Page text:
Building a Network for HORMONE HEALTH

In 2012, more than two million people visited the Society’s patient education website, www.hormone.org, to learn more about hormone health, disease, and treatment—an increase of 20 percent in the number of visitors compared with the previous year. Most website visitors are patients; the rest are Society members, other healthcare providers, family members of patients, and the media. Nearly half of all visitors reside outside the United States.

The Hormone Health Network is the Society’s recently rebranded and reorganized patient education resource and its direct point of contact with patient consumers. As the new name implies, this new resource seeks to unite patients, family members, the media, healthcare providers, and Society members—nationally and internationally—by providing an information network that is focused exclusively on endocrine patient education. Ultimately, the Network seeks to move patients from educated to engaged and from informed to active partners in their health care.

Since its official launch at ENDO 2012, the Network has laid the foundation for its new approach to patient education in an effort to raise awareness of the new brand inside and outside the Society.

The Network’s signature educational product is its bilingual fact sheet series, which now includes more than 80 titles in English and Spanish covering 12 endocrine disorders and therapeutic areas. Feedback from Society members, patients, and primary care providers led to a redesign of the entire series to visually showcase the Network’s patient-centered focus. The content has also been enhanced with key questions patients should ask, interesting endocrine facts, and an expanded list of resources.

Building on the fact sheets, the Hormone Health Network is expanding its education resources for patients with low literacy skills. One example of newly developed patient literature is the “What Is?” fact sheet series, which is written at a fifth-grade reading level and offers simple explanations of various endocrine glands and the functions of the hormones they produce. A major Network goal is fostering more informed and effective patient-provider communication on hormone health, disease, and treatment. To facilitate this improved dialogue, the Network is building interactive, online tools that help educate patients and better prepare them for their next visit with their provider.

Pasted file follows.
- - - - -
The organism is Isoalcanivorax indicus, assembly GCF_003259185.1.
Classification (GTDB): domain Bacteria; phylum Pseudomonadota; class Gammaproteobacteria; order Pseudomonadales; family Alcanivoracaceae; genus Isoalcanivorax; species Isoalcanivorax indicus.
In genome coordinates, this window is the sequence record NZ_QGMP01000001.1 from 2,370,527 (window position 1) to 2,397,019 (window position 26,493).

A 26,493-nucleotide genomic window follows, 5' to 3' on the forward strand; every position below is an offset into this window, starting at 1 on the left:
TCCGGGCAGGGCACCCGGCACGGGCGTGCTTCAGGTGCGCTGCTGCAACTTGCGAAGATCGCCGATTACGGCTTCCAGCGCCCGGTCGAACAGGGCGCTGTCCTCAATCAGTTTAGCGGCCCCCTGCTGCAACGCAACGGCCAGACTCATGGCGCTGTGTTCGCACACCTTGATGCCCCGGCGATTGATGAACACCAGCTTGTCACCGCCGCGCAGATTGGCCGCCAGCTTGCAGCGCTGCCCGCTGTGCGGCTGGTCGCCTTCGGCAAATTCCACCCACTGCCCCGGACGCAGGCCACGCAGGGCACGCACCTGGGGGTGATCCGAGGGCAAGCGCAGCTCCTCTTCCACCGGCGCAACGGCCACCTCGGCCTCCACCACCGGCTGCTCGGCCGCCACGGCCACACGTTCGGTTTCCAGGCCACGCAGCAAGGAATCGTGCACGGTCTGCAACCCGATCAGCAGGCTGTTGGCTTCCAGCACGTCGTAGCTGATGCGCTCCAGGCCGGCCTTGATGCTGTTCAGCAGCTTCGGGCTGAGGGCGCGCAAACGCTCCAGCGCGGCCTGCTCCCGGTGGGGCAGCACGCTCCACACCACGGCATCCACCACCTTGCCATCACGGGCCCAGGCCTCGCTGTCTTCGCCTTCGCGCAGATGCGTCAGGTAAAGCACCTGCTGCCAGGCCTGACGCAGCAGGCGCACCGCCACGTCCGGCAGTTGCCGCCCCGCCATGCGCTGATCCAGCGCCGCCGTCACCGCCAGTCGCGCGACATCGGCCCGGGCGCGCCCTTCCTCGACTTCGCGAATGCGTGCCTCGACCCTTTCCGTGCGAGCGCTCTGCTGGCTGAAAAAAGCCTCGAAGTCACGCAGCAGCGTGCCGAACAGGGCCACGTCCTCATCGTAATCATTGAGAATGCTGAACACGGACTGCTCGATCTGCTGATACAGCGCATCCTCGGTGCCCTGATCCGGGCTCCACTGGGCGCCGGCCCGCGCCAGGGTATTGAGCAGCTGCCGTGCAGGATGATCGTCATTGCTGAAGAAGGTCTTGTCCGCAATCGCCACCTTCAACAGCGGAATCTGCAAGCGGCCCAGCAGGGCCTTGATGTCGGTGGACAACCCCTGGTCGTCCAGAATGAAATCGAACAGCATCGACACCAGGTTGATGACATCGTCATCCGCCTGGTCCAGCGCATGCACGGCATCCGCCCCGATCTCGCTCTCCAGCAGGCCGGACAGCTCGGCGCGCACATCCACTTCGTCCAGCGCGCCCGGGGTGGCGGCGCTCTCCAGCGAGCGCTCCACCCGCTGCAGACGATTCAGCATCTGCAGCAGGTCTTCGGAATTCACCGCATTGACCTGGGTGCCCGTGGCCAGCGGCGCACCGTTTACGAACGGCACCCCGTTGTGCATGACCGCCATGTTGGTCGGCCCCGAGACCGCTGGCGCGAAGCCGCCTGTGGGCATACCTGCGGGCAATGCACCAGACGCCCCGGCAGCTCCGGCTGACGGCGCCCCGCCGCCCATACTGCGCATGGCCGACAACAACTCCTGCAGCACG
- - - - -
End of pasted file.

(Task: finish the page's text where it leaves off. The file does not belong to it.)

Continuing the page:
The Network’s model for this type of communication tool is the Menopause Map (www.hormone.org/ MenopauseMap). Developed with Society menopause experts, the online, interactive Map helps women understand their hormonal and non-hormonal options for menopausal symptom relief. Nearly 10,000 women have completed the Map since its launch on May 1, 2012. The Network is developing a similar tool for men interested in testosterone therapy, and there are plans to create a third interactive tool on osteoporosis.

The Society’s Strategic Plan 3 calls for us to “lead endocrine science and medicine toward the goal of improved health worldwide.” To that end, the Network is pursuing deeper relationships with endocrine societies internationally. One such effort supports the Ambassador Exchange program, in which U.S. physician and trainee teams and teams in India and South Africa will visit and observe each other’s endocrine practices. The Indian and South African teams have selected a number of Network fact sheets, which are being adapted for local populations and are being translated into Hindi and Zulu, respectively, to support patient education efforts in their programs.

Additionally, in response to growing global interest in its resources, the Network is working to expand the languages—such as Turkish, French, and Arabic—in which its materials are available and to build an online platform where these materials can be more easily accessed worldwide.

Throughout 2013, the Network will evaluate the success of its brand and the tactics it uses to engage an ever-larger public seeking information about endocrinology. This evaluation will enable the Network to make real-time course corrections to its outreach efforts and to provide detailed measures of the brand’s strength and effectiveness. A key part of this evaluation is your feedback on the Network and its efforts. I encourage all of you to “join” the Network and become active partners in your patient education resource.

If you have any comments or questions, please contact me at president@endo-society.org.

William F. Young, Jr., M.D.
President, The Endocrine Society

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